The road trails beyond Rakchham are full of beautiful sights on both sides. The charms of the left bank mountain scapes intensify, and the terrains of the right bank gives one good feel of a wonderful ride through the forests of Mastranag, the flood-slopes, crossing glacial river stream bridges; and finally passing through beautigul villages glimpsing from amidst apple orchards and potatoe, and off-season vegetable fields. The eye-catching lush-green left banks, thought less habitable, have two tourism villages of Chansu and Batseri.
5. Chhitkul Gateway
The valley ends at Chhitkul, a typical Himalayan base-camp settlement eyeing on the mule and horse caravans, the herdsmen, and traders and travelers heading to cross a high pass opening to another important region. One sees the trodden path routes winding through the hills above, and through the valley to the east, and thick birch forests covered mountains on the other bank. Chhitkul is route to Yamrang Lah and Chung Sakhago Lah in the river Baspa’s upper course. The snow covered, high, mountains in the east and north and south impart the village an other-worldy look.
The word Chhitkul is believed to have come from chhit and kul, which means soil, and kul, respectively. This makes sense as one sees the sparkling icy brook that cuts trough the middle of the village, which is settled on an old mud-flood of glacial erosion and the stream. Still another plausible interpretation lies in reading the word as a combination of Chheh, i.e., six, and kula, i.e., lineages, perhaps, meaning the six families that founded the village.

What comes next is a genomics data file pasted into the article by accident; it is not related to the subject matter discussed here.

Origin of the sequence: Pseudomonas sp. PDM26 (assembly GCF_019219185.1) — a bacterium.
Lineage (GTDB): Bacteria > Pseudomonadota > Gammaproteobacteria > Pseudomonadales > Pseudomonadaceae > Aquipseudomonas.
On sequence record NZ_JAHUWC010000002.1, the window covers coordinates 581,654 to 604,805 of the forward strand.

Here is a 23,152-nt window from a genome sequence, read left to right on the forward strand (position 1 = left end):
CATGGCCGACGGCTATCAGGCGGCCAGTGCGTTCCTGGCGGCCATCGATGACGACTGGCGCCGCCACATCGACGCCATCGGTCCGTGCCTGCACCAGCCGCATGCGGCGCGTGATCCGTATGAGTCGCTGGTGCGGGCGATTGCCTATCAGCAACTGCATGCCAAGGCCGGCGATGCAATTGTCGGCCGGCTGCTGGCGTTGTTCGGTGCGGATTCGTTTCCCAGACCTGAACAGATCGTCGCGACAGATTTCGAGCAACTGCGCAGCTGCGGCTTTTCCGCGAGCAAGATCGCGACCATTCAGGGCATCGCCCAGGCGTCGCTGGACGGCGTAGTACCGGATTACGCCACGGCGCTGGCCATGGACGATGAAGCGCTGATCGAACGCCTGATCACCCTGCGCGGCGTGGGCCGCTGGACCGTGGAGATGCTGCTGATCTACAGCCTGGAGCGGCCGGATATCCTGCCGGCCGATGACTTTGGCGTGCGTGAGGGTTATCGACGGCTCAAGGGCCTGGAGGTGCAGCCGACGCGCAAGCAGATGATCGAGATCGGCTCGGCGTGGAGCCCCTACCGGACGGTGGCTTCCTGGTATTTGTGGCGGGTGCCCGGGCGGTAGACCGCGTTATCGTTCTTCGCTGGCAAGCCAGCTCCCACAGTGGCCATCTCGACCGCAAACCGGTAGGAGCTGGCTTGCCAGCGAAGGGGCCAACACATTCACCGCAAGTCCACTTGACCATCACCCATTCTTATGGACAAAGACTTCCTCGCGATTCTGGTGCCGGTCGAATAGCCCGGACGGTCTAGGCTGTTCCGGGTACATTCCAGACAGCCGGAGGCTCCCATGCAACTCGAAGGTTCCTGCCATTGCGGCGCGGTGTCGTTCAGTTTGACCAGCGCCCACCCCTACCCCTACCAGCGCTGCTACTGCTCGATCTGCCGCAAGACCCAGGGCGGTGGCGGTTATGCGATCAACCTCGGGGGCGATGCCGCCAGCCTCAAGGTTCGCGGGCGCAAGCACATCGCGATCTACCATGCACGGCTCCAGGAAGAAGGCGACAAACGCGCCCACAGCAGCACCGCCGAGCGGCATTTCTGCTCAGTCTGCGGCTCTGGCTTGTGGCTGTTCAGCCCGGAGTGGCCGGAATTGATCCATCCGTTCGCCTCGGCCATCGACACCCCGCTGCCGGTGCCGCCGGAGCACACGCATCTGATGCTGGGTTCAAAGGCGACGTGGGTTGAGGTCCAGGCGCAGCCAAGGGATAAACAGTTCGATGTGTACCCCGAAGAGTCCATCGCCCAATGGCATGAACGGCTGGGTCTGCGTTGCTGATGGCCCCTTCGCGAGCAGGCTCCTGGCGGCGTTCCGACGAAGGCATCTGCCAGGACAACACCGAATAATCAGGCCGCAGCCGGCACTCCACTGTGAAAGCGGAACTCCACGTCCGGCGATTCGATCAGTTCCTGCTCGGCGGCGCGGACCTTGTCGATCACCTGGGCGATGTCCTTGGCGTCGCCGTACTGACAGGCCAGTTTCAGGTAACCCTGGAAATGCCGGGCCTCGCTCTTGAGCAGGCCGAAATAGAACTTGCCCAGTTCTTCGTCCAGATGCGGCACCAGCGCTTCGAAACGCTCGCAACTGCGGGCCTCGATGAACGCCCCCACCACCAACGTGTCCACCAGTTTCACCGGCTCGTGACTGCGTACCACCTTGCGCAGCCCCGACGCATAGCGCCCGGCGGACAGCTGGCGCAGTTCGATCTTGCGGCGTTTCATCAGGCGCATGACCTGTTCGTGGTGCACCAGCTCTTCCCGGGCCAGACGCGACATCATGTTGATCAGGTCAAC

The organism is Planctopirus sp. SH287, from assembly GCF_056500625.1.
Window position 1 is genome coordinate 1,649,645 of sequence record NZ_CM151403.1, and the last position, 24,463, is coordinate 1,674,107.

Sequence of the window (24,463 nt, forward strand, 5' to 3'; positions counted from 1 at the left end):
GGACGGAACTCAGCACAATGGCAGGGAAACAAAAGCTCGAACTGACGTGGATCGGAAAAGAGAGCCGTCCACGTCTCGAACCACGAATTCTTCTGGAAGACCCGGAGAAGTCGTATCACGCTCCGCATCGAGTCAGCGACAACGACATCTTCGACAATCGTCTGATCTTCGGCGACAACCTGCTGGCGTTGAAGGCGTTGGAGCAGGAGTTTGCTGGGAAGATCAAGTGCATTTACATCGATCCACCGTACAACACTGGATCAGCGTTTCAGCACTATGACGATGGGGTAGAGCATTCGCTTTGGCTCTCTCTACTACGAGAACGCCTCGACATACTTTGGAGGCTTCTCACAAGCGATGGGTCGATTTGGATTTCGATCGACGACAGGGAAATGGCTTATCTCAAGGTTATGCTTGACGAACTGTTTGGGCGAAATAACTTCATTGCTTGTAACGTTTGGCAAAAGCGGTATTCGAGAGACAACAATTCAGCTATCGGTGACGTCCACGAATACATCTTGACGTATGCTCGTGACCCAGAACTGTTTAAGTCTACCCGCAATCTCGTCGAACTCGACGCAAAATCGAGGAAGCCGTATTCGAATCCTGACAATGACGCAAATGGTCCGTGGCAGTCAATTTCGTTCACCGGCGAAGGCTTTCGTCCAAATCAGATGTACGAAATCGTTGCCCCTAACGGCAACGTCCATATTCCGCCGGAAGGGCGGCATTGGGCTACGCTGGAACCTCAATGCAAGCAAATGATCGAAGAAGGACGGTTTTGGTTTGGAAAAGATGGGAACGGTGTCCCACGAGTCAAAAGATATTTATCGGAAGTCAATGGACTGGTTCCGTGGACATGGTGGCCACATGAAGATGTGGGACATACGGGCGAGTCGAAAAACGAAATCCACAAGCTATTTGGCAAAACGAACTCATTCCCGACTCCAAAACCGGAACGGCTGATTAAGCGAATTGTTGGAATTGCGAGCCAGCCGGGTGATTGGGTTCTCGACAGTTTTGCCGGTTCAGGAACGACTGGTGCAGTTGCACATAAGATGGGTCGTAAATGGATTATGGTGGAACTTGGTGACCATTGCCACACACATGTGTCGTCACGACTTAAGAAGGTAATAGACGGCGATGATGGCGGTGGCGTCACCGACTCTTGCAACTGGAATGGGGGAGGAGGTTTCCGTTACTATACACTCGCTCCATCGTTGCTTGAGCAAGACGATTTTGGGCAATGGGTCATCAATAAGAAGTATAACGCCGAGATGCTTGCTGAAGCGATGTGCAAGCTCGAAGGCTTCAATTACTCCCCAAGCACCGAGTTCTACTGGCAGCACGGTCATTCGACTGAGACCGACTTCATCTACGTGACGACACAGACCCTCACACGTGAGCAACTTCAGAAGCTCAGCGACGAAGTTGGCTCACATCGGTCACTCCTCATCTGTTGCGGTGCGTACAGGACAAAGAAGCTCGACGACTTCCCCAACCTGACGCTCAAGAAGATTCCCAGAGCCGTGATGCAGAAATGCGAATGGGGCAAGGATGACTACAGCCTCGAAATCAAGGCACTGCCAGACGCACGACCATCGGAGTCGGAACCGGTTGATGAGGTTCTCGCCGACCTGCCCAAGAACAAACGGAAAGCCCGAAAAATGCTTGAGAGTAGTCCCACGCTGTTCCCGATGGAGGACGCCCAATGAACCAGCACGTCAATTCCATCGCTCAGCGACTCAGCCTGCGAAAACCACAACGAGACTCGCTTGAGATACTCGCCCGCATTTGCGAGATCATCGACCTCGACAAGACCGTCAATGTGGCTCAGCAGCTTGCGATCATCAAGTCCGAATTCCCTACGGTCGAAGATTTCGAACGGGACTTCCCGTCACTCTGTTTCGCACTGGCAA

6. Chhitkul view
The dialect spoken in Chhitkul is a strange mix of Kinnauri, Hindi, English and even Sanskrit. The legend about it is, as shared by Mr. Shyam Negi of the towering Panchali Hotel and Restaurant at Chhitkul, when God went around distributing languages to people, all His stock had finished by the time He reached Chhitkul, affording only a concoction of all imaginable tongues. But the linguist’s explanation can be found in the village’s having been founded by early Gardhwal settlers, and the influences of the Kinnauri dialects, traders, explorers and herbs gatherers, thousands of tourists visiting from all over the world. Though categorised as a Tibeto-Burman language, it surprises the linguist in me to know, from Shri Naresh Negi of Kailash Camps, the literal meaning of Rakchham word; and that Kam gora? And Kim gorea in Kinnauri means: Where are you going? Look at the striking Sanskrit(kam /kim; and English roots of go!
7. A shrine at Chhitkul
While in the valley, one must eye on visiting tourism villages and their architecture, temples, the unique female dresses, ornaments and the charming beauty of the people; a local deity in a session of answering people’s queries on problems through an oracle. Witnessing the flower festival of Phulaich, celebrated in the villages, will be a good idea. Trout fishing in the Baspa river has been attracting people to come driving straight from Delhi enjoy fishing for several days and drive back to reach Delhi by evening. A one day track to Ranikanda, or to Baspa’s tributary valleys, such as Rupin, will be of an immense joy. Or just a simple trek along the valley trekking from Rakchham to Chhitkul can be a befitting sight seeing and photography experience. This valley is ideal for mountain marathon runs and walks for its light traffic and picturesque trails with crispy air. One day long trek along the river Baspa’s left bank sylvan trek above Chhitkul to enjoy one of the biggest alpine birch forests of Himachal Pradesh is something one should look forward to. River rafting between Mastrang and Rakchham have been explored and can pick soon.
8. Baspa view beyond Chhitkul
One must take home Kinnauri woollens of shawls, dodu, caps, mufflers; aromatic and medicinal herbs roots and flowers that may be available just to satisfy one’s curiosity. These include patish, fragrant juniper leaves; birch(bhoj-patra) barks. One may even try local brew of rice and barley chhang drinks; and local grape wines. Local pure ghee can be a good purchase. The Sangla Food Court Festival, which is becoming popular, if one is able to catch up with, would be a great occasion to devour local delicacies. Gyuma, a local Himachali sausage of unique ingredients, fresh-blood and flour filled intestine of goat or ship, is a popular food.